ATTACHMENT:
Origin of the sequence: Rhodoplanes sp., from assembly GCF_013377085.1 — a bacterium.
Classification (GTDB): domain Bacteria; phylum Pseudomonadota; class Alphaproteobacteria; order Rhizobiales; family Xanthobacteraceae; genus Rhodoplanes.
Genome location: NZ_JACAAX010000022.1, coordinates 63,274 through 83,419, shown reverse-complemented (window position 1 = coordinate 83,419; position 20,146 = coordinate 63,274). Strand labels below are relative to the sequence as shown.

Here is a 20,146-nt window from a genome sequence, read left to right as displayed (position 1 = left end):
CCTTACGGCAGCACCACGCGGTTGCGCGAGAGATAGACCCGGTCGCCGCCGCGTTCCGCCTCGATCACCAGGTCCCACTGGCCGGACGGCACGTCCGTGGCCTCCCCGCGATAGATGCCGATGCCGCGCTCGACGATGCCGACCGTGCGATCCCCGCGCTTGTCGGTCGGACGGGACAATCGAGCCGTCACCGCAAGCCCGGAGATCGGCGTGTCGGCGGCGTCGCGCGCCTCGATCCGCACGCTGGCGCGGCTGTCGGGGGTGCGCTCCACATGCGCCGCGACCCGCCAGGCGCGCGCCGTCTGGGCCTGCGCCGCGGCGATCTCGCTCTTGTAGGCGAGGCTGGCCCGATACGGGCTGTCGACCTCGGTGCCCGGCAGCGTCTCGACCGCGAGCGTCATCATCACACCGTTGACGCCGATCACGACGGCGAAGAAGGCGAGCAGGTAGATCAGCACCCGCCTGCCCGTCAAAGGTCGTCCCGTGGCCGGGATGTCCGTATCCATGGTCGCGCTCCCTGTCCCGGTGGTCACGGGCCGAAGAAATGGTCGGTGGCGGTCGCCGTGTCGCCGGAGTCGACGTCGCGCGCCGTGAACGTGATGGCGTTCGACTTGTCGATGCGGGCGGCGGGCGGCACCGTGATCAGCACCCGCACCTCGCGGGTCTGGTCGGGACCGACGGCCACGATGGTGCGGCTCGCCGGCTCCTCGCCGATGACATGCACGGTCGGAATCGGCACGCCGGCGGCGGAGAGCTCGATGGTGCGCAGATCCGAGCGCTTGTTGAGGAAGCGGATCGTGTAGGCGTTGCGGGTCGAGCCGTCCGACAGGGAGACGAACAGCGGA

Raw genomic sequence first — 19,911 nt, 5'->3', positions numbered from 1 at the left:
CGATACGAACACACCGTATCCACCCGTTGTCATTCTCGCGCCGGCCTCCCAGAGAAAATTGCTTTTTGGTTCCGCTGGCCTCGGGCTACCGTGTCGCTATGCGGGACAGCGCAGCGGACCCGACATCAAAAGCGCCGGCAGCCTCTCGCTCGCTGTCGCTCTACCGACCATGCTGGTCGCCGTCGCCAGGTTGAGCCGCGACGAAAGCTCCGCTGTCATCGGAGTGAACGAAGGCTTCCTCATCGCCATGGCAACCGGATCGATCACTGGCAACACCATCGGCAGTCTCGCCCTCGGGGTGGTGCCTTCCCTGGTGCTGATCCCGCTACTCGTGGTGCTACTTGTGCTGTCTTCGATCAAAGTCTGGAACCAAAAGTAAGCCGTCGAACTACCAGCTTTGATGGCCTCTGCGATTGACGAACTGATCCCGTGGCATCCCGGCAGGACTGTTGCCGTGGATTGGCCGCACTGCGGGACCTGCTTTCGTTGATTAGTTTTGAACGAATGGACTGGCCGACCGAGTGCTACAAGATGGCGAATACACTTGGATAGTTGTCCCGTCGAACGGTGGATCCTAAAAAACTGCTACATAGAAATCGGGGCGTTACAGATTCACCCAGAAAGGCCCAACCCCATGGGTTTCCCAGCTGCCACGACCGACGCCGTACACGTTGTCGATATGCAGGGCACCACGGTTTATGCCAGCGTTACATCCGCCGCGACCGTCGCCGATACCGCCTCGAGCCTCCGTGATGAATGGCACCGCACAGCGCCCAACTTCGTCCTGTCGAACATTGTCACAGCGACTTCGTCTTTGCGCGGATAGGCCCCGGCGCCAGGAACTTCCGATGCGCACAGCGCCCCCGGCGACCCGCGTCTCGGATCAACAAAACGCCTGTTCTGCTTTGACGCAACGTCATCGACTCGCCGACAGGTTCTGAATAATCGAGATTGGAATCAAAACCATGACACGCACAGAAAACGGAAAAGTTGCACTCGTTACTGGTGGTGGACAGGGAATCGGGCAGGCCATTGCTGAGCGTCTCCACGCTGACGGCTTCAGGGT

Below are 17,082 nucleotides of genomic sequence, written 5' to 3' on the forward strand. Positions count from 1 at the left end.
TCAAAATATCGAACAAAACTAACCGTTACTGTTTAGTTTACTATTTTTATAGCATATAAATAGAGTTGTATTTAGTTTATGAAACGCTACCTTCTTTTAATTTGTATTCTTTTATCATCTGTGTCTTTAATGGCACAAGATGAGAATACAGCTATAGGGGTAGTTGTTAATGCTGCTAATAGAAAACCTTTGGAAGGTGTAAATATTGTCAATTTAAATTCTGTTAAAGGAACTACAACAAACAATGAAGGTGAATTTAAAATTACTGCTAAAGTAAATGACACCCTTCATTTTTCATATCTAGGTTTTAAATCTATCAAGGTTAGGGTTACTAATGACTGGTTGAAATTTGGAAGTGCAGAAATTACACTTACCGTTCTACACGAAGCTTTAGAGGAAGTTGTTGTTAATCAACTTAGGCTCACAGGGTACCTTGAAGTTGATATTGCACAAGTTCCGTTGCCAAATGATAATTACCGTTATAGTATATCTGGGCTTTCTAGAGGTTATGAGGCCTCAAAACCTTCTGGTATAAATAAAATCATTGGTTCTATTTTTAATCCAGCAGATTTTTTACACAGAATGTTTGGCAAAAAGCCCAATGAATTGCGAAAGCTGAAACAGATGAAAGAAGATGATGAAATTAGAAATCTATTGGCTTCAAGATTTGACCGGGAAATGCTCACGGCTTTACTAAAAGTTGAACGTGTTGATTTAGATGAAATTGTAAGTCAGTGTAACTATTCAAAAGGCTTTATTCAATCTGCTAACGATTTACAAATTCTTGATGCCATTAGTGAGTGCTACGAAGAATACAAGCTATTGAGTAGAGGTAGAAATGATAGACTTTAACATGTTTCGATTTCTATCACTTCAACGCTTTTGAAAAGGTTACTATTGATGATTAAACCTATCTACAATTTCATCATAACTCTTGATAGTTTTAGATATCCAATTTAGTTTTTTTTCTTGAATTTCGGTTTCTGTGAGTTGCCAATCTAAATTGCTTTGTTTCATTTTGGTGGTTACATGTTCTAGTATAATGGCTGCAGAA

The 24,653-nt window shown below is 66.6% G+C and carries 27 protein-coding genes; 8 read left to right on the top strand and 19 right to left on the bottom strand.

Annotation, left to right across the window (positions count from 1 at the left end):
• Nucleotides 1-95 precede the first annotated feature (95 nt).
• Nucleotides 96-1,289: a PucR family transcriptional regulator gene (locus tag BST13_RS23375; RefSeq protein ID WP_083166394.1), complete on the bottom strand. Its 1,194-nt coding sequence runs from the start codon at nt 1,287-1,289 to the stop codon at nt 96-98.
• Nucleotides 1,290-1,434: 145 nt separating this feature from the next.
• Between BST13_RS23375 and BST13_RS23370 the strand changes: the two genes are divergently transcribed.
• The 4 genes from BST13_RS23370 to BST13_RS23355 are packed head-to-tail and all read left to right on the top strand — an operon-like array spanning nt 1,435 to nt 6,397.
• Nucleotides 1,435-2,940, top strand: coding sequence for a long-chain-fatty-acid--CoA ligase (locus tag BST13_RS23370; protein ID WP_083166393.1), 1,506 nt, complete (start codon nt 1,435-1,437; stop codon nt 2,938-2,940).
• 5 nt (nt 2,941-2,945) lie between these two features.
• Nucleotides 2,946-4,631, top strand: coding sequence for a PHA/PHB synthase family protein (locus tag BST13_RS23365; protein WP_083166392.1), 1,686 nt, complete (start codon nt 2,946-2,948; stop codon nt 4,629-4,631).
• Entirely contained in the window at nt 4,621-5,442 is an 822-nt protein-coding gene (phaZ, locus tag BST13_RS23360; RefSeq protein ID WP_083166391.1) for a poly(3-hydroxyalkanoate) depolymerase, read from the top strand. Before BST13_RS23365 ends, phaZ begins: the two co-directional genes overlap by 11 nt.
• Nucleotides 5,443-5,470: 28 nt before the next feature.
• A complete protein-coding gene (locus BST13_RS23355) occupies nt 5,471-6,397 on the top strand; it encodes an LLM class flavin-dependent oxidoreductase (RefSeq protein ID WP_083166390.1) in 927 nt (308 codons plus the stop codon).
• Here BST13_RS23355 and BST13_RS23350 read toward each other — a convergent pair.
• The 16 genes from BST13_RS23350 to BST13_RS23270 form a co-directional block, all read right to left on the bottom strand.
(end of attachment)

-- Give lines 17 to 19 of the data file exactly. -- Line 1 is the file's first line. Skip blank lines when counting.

• Nucleotides 1,435-2,940, top strand: coding sequence for a long-chain-fatty-acid--CoA ligase (locus tag BST13_RS23370; protein ID WP_083166393.1), 1,506 nt, complete (start codon nt 1,435-1,437; stop codon nt 2,938-2,940).
• 5 nt (nt 2,941-2,945) lie between these two features.
• Nucleotides 2,946-4,631, top strand: coding sequence for a PHA/PHB synthase family protein (locus tag BST13_RS23365; protein WP_083166392.1), 1,686 nt, complete (start codon nt 2,946-2,948; stop codon nt 4,629-4,631).